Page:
BOB CHRISTIE: Every four years there's two or three challengers to Joe Arpaio and one of them is usually Dan Sabin, at least lately. Joe Arpaio's tough to beat, he's got millions of dollars in the bank, he's incredibly popular among a certain segment of voters, he's had a lot of trouble but Dan Sabin, one of these times, there's going to be traction on some of the negatives on Joe Arpaio and someone's going to be able to knock him off.
TIM SIMONS: Ran as a Republican I think the first time, ran as a democrat. The first time, that was a nasty race. Can he get past that? That was 10 years ago.
JEREMY DUDA: I think it was the second race --
TED SIMONS: Was that the second one?
JEREMY DUDA: A lot of very unsavory things about his past, a lot of it put out by the Arpaio camp. Some of those things that's going to be tough to get past. Right now, Arpaio's opponents are looking at him more vulnerable than he's probably ever been but I don't know -- with a good candidate maybe you could capitalize on that but given the past track record in his last few races and especially in '08, I'm not sure -- I don't see Arpaio's opponents coalescing around him. There's still a little buzz that David Gonzalez, the U.S. marshal for Arizona, there's some rumors that he could challenge him in a primary. I haven't heard anything from them but I hear some rumors that maybe he's still interested. That's something that right force Sabin or other challengers out of the primary.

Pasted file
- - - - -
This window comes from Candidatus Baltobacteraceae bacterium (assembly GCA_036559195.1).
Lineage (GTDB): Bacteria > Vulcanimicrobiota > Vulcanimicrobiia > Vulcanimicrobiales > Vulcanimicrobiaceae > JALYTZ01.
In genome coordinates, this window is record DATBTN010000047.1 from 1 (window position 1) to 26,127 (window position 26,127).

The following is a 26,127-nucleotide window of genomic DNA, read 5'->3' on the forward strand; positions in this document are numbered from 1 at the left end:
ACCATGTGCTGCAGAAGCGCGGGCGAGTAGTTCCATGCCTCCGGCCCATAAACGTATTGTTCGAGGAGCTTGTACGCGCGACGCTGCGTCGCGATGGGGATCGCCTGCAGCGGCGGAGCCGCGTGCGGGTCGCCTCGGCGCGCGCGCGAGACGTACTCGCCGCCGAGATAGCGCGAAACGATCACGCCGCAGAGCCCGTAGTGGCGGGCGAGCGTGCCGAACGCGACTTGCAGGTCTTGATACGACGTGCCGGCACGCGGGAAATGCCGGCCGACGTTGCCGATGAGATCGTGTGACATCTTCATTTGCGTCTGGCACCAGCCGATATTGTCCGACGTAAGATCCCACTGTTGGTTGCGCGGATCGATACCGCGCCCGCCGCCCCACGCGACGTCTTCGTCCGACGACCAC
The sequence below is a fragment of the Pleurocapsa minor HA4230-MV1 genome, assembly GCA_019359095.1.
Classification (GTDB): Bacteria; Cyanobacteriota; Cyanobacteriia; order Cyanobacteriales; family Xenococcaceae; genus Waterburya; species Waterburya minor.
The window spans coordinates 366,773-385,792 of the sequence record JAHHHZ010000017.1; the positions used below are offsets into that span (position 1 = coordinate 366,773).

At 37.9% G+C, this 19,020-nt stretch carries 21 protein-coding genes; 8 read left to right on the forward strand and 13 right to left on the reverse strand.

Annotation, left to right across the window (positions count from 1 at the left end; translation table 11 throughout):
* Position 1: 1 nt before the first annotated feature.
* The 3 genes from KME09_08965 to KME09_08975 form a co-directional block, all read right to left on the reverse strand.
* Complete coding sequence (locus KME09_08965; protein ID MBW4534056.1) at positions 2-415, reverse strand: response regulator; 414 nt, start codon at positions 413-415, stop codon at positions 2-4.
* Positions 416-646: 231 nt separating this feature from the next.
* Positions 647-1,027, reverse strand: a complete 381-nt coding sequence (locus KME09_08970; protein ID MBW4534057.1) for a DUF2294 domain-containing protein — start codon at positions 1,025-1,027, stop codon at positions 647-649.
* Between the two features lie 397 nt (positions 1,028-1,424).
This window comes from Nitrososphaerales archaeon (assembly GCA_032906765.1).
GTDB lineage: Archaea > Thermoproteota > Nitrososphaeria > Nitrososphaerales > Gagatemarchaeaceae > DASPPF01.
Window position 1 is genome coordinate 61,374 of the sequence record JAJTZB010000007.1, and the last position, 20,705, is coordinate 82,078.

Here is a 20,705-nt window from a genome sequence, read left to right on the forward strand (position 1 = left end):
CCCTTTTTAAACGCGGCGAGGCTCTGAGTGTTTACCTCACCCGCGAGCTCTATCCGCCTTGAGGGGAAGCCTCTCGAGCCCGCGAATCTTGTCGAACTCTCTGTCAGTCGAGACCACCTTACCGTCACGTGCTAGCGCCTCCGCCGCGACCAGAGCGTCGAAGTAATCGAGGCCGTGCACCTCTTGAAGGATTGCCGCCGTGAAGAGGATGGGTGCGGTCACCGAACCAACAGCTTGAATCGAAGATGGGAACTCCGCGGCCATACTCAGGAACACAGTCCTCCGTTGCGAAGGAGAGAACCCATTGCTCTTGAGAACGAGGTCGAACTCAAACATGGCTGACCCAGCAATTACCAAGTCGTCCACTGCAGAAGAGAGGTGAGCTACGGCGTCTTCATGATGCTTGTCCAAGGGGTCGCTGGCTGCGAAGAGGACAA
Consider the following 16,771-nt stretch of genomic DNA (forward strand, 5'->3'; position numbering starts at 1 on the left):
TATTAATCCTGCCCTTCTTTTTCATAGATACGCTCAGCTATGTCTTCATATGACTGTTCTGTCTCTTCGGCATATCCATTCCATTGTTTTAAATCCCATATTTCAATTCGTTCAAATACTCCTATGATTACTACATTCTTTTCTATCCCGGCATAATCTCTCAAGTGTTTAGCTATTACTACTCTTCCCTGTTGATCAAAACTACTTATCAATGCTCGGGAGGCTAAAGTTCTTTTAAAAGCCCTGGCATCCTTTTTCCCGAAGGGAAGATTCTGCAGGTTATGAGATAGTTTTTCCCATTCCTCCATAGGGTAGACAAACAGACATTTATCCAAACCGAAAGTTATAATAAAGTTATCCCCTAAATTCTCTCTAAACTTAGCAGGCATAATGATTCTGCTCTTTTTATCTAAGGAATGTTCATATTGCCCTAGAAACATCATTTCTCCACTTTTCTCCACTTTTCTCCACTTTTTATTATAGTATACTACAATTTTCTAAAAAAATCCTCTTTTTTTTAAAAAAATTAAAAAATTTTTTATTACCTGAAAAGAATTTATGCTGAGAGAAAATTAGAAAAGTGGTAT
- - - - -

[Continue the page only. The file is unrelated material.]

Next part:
MARY JO PITZL: And don't forget about fundraising. Arpaio, I can't remember the last time I checked how much money he's raised and you do need money to get your message out to the whole wide county, especially if you want to have an anti-Arpaio message.